We’ve talked a lot about vaccines on this blog, including both the benefits of vaccines and how to get people vaccinated. For example, last month I posted about Robert Barro’s estimate on the number of additional vaccines needed to save 1 life. Barro put it at about 250 vaccines. Using some reasonable assumptions, I further suggested that each person vaccinated has a social value of about $20,000. That’s a lot!
But how do we convince people to get vaccinated? Lotteries? Pay them? In addition to just paying them (the economist’s preferred method), another good old capitalist method is advertising (the marketer’s preferred method). And a new working paper tries just that, running pro-vaccine ads on YouTube with a very specific spokesman: Donald Trump.
Running ads on YouTube is pretty cheap. For $100,000, the researchers were able to reach 6 million unique users. And because they randomized who saw the ads across counties, they are able to make a strong claim that any increase in vaccinations was caused by the ads. They argue that this ad campaign led to about 104,000 more people getting vaccinated, or less than $1 per person (the actual budget was $96,000, which is how they get 93 cents per vaccine — other specifications suggest 99 cents or $1.01, but all of their estimates are around a buck).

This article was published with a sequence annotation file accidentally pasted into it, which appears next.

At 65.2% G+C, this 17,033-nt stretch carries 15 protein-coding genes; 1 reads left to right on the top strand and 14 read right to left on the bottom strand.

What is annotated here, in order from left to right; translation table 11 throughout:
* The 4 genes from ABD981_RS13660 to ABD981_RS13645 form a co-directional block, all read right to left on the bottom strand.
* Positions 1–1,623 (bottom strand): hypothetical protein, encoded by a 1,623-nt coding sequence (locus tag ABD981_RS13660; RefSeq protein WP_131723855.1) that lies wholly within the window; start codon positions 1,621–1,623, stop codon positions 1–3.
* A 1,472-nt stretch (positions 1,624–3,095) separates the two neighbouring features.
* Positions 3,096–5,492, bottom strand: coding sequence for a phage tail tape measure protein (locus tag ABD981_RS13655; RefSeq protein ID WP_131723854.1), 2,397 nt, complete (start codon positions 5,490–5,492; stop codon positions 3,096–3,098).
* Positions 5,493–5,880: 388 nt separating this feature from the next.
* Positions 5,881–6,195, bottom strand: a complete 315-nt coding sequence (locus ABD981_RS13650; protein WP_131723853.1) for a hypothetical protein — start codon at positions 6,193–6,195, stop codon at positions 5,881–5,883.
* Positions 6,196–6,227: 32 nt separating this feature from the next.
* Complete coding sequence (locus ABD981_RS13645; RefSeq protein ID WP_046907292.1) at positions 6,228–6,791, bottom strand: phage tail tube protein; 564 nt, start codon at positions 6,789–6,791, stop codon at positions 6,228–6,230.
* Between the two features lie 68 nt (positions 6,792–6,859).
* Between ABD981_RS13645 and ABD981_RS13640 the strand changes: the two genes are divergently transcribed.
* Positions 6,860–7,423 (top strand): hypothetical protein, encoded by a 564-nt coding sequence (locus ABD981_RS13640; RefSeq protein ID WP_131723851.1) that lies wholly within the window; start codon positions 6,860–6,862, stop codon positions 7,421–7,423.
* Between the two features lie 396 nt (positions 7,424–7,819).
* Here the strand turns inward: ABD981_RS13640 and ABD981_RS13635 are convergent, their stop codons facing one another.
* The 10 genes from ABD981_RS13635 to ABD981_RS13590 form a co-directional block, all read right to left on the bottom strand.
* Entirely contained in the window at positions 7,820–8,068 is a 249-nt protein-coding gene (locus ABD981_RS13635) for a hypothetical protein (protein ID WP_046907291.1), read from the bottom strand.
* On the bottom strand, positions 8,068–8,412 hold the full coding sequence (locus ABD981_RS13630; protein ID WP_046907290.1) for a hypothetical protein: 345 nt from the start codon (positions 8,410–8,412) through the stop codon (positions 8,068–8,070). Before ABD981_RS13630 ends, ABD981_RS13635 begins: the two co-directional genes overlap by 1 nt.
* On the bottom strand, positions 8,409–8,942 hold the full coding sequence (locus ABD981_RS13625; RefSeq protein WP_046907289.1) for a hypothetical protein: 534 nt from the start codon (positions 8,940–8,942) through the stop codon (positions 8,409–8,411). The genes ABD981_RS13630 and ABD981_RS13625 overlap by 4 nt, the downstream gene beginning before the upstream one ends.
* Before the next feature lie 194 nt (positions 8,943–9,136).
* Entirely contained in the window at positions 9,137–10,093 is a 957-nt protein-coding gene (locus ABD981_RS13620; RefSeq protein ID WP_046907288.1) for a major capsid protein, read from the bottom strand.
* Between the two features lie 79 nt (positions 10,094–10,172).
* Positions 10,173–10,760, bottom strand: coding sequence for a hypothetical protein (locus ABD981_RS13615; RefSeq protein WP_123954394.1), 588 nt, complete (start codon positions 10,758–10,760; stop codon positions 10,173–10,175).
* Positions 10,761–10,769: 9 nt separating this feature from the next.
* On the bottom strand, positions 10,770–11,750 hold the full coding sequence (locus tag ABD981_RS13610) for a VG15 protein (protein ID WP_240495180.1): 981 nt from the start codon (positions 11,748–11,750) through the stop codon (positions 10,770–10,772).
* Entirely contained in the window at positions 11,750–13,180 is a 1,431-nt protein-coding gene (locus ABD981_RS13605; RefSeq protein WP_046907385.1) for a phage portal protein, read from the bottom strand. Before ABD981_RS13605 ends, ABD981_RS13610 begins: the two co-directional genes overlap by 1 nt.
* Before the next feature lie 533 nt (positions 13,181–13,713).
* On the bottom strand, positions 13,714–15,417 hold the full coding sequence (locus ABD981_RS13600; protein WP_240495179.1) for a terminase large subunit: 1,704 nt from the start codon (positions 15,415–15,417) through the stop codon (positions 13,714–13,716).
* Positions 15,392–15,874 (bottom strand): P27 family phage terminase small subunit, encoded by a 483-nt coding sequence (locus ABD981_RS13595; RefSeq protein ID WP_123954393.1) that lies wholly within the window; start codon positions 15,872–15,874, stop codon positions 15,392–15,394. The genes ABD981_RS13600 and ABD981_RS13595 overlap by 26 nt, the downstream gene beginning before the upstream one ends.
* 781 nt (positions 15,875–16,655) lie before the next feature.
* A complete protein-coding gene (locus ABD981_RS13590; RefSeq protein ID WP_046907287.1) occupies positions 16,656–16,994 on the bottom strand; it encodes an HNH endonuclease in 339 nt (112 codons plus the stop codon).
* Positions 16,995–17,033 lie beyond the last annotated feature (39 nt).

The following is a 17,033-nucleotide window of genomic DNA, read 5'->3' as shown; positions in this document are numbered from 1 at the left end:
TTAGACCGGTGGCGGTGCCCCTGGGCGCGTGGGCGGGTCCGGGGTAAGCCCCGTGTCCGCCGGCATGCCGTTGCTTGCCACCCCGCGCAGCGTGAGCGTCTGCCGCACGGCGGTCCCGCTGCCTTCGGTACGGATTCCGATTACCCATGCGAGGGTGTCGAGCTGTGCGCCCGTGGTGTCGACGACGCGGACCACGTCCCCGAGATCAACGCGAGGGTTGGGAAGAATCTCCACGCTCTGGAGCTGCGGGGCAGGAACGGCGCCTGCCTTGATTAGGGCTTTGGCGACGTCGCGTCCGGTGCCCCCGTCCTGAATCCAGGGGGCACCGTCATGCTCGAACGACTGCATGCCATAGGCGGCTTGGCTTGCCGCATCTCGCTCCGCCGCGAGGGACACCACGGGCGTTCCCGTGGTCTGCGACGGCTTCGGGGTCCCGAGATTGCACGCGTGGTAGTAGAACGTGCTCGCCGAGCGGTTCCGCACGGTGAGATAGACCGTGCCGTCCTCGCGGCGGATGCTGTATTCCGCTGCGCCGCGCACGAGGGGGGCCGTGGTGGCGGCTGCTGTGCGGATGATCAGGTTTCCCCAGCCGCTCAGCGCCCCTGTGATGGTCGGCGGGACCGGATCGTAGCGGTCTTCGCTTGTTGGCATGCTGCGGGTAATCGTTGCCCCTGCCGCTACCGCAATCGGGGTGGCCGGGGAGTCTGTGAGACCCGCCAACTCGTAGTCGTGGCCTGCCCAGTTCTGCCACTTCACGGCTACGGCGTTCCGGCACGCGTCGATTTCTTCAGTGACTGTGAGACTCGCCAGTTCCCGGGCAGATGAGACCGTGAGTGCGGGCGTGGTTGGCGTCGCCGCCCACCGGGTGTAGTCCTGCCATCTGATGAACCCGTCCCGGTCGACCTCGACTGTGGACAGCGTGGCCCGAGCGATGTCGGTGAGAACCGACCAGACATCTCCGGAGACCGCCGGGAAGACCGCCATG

Considering, again, my rough estimate that each additional vaccinated person is worth $20,000 to society (in terms of lives saved), this is a massive return on investment. Of course, we know that everything runs into diminishing returns at some point (they also targeted areas that lagged in vaccine uptake). Would spending $1,000,000 on YouTube ads featuring Trump lead to 1 million additional people getting vaccinated? Probably not quite. But it might lead to a half million. And a half million more vaccinated people could potentially save 2,000 lives (using Barro’s estimate).
I dare you to find a cheaper way to save 2,000 lives.